Immortal Defense Review
Studio Eres’ Immortal Defense has one of the weirdest most preposterous stories I’ve come across in a videogame: You are a hero who has left their body – becoming some ethereal being in pathspace where you can blast space ships out of the sky with your emotions. This unique story embodies what indie games are about and solidifies itself with solid gameplay.
Immortal Defense, in essence, is a tower defense game. You don’t build towers, but you do set emotion points which blast enemy orb-brains and other odd looking enemies. There are a ton of levels and a fantastic variety of “points” that keep things interesting and new throughout the game. I really like, that your cursor itself is a weapon and hovering it near any enemy will start it blasting – you can even charge up special attacks. This makes the levels feel a lot more arcadey and action oriented than simply building towers and watching them do all the work.
Despite the weird sci-fi premise, the story is very well written and touches on some pretty substantial themes. There’s too many metaphors in it to get into in a review, but trust me when I say that the text in this game is worth reading.
The graphics are definitely the weakest aspect of Immortal Defense. The biggest problem for me is the complete lack of variety when it comes to level appearance. Basically all the levels feature a dark spacey background with some white paths drawn on it. While this fits in with the story, I couldn’t help but wish for some abstract paintings, weird animated background or the like. The graphics themselves are all pretty simple. The special effects that permeate the entire gameplay space is what really saves the graphical experience of the game and makes it feel less cheap and more ethereal and supernatural.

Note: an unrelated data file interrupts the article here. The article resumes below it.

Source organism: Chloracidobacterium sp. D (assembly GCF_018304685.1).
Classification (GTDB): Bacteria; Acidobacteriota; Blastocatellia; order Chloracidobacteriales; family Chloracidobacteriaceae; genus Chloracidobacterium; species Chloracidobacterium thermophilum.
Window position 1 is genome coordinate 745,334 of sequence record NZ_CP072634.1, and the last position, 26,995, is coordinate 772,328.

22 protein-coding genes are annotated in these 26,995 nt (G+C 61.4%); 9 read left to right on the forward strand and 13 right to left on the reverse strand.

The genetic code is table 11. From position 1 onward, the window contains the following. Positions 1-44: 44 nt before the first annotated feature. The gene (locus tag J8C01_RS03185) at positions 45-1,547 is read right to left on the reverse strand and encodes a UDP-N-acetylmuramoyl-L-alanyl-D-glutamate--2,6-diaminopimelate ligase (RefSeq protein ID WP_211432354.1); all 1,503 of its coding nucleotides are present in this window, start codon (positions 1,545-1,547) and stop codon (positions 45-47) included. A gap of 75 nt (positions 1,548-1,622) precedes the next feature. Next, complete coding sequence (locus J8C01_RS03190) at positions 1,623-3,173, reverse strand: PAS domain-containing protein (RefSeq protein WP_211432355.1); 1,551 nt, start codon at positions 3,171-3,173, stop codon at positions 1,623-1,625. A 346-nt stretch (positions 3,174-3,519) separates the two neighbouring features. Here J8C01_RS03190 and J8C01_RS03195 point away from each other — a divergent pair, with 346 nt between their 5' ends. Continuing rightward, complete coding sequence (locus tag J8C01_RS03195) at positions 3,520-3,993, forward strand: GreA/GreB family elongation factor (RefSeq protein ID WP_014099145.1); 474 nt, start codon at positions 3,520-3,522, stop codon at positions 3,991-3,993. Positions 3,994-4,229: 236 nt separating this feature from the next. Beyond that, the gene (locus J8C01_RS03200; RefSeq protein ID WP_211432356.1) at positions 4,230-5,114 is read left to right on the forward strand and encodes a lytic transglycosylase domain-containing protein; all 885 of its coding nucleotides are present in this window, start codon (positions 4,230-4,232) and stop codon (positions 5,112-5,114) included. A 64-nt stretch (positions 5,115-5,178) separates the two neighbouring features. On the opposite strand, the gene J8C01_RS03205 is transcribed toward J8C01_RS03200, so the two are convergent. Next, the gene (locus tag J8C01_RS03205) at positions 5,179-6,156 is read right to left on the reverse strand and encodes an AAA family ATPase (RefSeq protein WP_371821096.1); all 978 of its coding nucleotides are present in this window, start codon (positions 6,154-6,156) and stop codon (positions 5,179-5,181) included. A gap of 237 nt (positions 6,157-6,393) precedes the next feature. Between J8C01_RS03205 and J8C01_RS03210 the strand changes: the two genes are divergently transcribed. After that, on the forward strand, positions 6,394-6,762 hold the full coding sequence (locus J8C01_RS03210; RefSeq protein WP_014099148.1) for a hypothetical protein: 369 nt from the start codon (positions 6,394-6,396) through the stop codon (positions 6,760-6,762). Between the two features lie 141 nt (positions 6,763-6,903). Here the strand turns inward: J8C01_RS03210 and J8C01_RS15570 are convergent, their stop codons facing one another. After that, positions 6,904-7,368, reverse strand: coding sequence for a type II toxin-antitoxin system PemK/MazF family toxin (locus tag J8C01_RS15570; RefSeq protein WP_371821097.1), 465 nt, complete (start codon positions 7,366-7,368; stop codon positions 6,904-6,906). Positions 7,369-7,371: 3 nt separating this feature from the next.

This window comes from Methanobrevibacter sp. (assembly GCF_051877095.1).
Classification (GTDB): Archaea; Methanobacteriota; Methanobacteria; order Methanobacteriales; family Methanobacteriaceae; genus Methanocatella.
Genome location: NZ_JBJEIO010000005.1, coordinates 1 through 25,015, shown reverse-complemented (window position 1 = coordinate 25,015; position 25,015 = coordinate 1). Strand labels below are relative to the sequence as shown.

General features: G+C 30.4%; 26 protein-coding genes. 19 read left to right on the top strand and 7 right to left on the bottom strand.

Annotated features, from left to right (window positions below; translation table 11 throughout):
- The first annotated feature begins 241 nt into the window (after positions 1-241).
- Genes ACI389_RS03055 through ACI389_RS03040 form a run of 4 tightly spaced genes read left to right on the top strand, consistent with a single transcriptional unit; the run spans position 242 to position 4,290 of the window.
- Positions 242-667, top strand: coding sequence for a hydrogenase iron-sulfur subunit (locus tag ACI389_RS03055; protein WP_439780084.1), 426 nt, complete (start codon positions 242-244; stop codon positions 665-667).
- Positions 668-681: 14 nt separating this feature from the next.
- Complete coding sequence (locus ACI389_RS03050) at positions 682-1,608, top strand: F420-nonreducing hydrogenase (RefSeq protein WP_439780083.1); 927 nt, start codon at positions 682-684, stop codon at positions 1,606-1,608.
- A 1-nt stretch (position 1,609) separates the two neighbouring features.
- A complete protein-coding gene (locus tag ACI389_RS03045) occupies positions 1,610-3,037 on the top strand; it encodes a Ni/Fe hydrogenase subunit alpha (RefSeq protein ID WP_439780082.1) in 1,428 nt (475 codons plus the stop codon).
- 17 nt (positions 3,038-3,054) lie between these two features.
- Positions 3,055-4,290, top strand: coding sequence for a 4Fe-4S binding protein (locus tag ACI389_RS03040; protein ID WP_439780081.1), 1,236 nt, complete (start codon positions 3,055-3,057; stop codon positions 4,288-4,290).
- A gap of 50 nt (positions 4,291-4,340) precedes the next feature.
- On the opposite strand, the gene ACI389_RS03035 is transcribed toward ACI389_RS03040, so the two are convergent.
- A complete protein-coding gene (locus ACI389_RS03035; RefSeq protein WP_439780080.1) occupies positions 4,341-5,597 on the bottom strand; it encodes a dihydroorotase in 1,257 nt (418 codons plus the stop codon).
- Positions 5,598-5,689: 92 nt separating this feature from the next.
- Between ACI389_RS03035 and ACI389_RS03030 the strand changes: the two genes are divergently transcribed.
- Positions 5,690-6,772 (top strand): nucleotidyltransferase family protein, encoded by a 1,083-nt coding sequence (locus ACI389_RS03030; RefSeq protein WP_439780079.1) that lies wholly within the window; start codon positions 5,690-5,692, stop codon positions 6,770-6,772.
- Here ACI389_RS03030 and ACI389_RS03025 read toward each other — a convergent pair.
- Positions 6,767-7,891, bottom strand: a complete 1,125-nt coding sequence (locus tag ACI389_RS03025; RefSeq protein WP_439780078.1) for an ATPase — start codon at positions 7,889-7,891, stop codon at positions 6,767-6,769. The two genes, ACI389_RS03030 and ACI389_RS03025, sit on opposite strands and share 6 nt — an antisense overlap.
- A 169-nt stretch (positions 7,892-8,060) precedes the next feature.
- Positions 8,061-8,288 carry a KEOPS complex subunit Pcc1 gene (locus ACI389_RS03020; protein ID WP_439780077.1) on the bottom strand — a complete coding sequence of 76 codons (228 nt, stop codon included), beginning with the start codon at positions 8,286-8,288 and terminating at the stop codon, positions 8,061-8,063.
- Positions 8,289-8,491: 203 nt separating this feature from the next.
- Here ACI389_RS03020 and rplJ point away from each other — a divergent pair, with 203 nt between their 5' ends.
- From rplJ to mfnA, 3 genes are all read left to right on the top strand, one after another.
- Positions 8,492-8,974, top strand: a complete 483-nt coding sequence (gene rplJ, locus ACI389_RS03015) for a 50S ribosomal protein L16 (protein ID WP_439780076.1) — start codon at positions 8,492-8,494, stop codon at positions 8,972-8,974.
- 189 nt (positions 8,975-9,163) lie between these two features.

The music is stellar and Walter Eres and Long Dao should be complemented for the soundtrack which really exemplifies the mood of the game and story. The sound effects are fine, but nothing really extraordinary. While the writing is superb, I do wish that Immortal Defense had voicework or a narrator for the story…maybe that’s greedy but it would’ve been sweet.
Lasting Appeal: 9/10
There are 10 difficulty levels and over 90 levels. More important is the fact that strategy is actually needed to plan and beat many of the later levels. Add to this a compelling… if completely out there story… and you have a game that certainly is worth it’s price tag.
Tilt: +/- 0.00%
The bottom-line is that Immortal Defense is a very polished and unique tower-defense strategy game. The controls are intuitive and its easy to pick up and play. The supernatural / sci-fi story line may not be for everyone – but the game expertly weaves all of the elements: the story, gameplay, graphics and soundtrack into an artistic experience rather than just a game. The creativity and art that permeates through Immortal Defense is what makes it great- not the game itself.